Licking Heights students will have to pay 25 cents more for their lunches when they return in August.

Licking Heights students will have to pay 25 cents more for their lunches when they return in August.

During a special meeting May 26 at Licking Heights High School, school board members approved a 25-cent increase for lunches at all schools for the 2010-11 school year.

Superintendent Thomas Tucker cited rising costs for food and supplies as the reason for the increase, which puts the price of lunch at $2.25.

The board examined a report from the School Nutrition Association that included information about rising costs, Tucker said. Since 2007, the cost of milk has increased by 17 percent, the cost of rice and pasta by 15 percent and the cost of cheese by 20 percent, he said. Fuel also is a factor, he said.

Though Tucker said the board is cognizant of the economic climate, a change was necessary.

"We're at a juncture where we have to raise prices," he said.

Seventy-one percent of students participate in the lunch program, including those who receive free or reduced-price lunches, Tucker said. The 25-cent increase enables the lunch program to operate independently of the school's general fund, he said.

"In this day and time, that's almost unheard of," he said.

The school district also has a new director for the food-services program. Ginger Parsons will start July 27. Parsons previously was the food-service administrator for the Columbus City School District.

The board also approved new handbooks for the 2010-11 school year.

While board members focused on ensuring that the handbooks are aligned with the State Board of Education policies, they also discussed possible changes for the 2011-12 handbooks. One change addresses attendance policy, with which, Tucker said, the 9-12 grades have been experiencing some difficulty. Based on preliminary data, Tucker said, he thinks the 9-12 grades have met the 93-percent state indicator for the 2009-10 school year.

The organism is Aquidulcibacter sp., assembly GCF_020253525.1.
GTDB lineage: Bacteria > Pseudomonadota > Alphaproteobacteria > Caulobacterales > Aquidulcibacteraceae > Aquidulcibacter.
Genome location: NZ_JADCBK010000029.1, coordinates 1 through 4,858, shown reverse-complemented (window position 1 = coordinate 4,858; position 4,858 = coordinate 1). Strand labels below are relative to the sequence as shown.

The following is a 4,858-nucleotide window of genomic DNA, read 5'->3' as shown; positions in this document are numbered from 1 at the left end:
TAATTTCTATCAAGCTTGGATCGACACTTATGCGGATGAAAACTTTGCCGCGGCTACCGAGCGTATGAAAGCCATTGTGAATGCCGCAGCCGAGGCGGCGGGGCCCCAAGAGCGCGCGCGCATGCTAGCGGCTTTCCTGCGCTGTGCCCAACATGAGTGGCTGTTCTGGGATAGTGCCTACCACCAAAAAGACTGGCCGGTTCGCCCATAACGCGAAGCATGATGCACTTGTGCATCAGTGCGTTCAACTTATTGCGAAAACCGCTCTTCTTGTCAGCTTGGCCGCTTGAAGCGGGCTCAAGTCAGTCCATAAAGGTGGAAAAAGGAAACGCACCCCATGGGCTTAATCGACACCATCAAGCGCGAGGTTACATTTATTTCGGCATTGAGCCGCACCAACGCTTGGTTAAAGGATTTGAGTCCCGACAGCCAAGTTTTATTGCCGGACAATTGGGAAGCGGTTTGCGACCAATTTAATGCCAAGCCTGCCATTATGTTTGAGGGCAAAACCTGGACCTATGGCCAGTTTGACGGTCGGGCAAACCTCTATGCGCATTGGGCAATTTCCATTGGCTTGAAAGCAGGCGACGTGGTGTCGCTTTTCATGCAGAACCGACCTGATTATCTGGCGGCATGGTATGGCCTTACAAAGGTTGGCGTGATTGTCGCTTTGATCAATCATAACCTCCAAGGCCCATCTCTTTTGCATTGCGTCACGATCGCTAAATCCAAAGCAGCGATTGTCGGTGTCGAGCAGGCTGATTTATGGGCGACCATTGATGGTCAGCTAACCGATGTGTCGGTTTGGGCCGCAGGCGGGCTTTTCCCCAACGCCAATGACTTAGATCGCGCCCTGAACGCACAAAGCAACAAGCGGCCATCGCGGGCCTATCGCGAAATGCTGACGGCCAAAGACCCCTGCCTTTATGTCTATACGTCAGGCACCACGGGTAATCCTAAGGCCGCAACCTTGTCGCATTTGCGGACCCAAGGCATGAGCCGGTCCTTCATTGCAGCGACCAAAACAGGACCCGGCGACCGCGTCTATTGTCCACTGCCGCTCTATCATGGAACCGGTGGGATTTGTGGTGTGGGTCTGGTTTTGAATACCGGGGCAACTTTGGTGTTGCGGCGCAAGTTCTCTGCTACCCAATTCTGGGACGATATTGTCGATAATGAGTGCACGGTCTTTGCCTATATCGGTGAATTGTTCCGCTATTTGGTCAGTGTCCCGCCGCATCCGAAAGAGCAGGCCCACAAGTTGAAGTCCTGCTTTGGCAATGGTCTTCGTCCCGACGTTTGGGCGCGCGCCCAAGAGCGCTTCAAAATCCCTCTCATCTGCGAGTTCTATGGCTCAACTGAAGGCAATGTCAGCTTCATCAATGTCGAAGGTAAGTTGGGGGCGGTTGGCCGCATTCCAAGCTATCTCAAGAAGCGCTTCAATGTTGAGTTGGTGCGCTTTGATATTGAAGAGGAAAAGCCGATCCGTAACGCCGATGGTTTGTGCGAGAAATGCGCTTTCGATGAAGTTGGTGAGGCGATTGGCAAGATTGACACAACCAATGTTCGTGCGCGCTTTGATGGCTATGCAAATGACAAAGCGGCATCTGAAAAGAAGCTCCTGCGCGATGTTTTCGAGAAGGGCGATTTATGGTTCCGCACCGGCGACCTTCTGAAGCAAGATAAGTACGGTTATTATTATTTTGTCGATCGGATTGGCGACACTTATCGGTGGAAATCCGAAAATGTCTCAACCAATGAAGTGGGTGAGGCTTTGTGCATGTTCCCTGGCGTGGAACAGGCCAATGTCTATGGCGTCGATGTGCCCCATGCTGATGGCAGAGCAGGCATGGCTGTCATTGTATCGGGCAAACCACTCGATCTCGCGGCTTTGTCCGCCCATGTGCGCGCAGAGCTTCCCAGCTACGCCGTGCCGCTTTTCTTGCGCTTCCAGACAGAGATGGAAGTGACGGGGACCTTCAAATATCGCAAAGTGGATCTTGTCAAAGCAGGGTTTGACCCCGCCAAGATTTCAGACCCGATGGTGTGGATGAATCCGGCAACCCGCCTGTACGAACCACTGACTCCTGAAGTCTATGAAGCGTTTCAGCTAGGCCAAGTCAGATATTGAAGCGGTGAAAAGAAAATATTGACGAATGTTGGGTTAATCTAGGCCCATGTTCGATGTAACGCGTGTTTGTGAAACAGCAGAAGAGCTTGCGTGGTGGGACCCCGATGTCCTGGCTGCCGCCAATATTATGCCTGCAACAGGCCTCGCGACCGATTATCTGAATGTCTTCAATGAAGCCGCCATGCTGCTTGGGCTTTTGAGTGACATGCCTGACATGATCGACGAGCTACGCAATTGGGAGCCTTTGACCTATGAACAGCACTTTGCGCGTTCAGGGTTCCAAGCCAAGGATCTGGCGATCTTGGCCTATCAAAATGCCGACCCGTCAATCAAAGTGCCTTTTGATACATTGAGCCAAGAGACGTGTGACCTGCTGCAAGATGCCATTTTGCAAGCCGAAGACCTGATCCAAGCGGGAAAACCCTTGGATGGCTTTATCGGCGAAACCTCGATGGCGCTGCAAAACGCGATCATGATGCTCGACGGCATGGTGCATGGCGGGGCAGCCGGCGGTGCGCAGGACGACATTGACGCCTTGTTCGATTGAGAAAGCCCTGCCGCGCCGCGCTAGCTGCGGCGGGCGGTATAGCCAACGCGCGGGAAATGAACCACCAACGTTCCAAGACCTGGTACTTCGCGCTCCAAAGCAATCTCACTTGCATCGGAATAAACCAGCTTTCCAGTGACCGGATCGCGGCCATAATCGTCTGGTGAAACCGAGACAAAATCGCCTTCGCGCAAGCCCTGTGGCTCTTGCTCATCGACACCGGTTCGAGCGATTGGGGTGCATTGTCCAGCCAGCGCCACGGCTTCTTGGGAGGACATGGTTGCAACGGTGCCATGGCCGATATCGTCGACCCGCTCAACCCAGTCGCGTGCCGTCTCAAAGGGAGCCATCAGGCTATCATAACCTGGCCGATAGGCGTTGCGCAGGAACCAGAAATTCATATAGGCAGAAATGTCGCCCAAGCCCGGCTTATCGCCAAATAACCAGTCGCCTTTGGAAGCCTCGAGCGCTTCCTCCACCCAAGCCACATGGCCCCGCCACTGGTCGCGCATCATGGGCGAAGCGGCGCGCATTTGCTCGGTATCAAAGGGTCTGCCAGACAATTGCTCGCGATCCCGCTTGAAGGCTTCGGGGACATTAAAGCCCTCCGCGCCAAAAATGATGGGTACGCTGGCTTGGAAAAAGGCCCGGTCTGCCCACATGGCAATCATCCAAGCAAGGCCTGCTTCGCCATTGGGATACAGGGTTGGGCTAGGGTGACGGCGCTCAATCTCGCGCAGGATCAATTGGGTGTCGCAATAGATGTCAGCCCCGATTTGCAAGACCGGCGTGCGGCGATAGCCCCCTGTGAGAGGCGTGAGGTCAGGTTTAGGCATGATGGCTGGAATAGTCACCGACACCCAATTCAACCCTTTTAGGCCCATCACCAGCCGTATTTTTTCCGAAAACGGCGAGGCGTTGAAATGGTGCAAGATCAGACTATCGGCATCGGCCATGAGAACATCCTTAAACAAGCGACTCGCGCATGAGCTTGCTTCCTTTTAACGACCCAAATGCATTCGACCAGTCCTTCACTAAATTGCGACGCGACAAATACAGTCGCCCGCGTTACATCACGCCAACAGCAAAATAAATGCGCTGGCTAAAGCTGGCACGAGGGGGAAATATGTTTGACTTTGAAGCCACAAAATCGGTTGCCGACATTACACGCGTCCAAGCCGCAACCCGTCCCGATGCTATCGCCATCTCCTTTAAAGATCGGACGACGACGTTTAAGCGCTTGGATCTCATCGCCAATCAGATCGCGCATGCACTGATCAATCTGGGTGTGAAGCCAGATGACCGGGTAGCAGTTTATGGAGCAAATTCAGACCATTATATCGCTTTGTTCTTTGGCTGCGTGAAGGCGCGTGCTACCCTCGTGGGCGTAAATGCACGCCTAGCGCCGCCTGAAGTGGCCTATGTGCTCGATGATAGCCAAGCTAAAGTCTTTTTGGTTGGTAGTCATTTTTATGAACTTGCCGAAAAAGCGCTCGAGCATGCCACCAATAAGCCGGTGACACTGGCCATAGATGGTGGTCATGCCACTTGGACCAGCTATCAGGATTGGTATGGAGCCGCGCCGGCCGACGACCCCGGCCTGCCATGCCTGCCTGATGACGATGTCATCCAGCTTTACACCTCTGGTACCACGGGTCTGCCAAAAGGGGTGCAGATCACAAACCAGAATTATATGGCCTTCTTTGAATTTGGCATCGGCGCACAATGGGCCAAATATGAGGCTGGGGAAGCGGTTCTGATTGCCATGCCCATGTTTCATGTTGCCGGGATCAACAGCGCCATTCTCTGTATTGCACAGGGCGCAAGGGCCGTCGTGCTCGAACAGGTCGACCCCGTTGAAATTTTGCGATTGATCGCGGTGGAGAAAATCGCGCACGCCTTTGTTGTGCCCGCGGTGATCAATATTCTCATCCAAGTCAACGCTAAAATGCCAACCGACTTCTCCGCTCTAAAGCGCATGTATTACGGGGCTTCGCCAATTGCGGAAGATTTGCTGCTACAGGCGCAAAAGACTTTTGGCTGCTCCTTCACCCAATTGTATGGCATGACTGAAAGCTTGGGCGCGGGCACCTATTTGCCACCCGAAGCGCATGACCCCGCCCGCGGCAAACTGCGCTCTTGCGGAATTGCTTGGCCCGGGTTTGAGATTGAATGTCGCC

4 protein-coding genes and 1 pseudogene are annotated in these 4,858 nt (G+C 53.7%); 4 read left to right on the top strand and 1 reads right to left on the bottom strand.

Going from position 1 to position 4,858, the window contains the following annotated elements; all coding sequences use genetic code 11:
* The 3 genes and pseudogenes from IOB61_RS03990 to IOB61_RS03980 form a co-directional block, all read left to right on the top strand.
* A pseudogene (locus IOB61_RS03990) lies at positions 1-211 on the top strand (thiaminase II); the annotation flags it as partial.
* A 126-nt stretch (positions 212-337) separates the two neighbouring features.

Still, the board has discussed creating a policy that would allow the principal to suspend students who accumulate 10 or more unexcused absences. Students must be allowed to return to school, Tucker said, adding that many school districts have similar policies.

Other board members also agreed that educators should keep a vigilant eye on student attendance.

"If they're not in school, they're not going to learn anything," board president Mark Loth said.

If approved, the policy would appear in the 2011-12 handbooks.

In other matters:

Community-engagement meetings are scheduled for June 3 and 10 to gather public opinion for the maintenance plan for Licking Heights schools. Columbus-based Steed Hammond Paul Leading Design, an engineering firm hired by the school system, will run the meetings.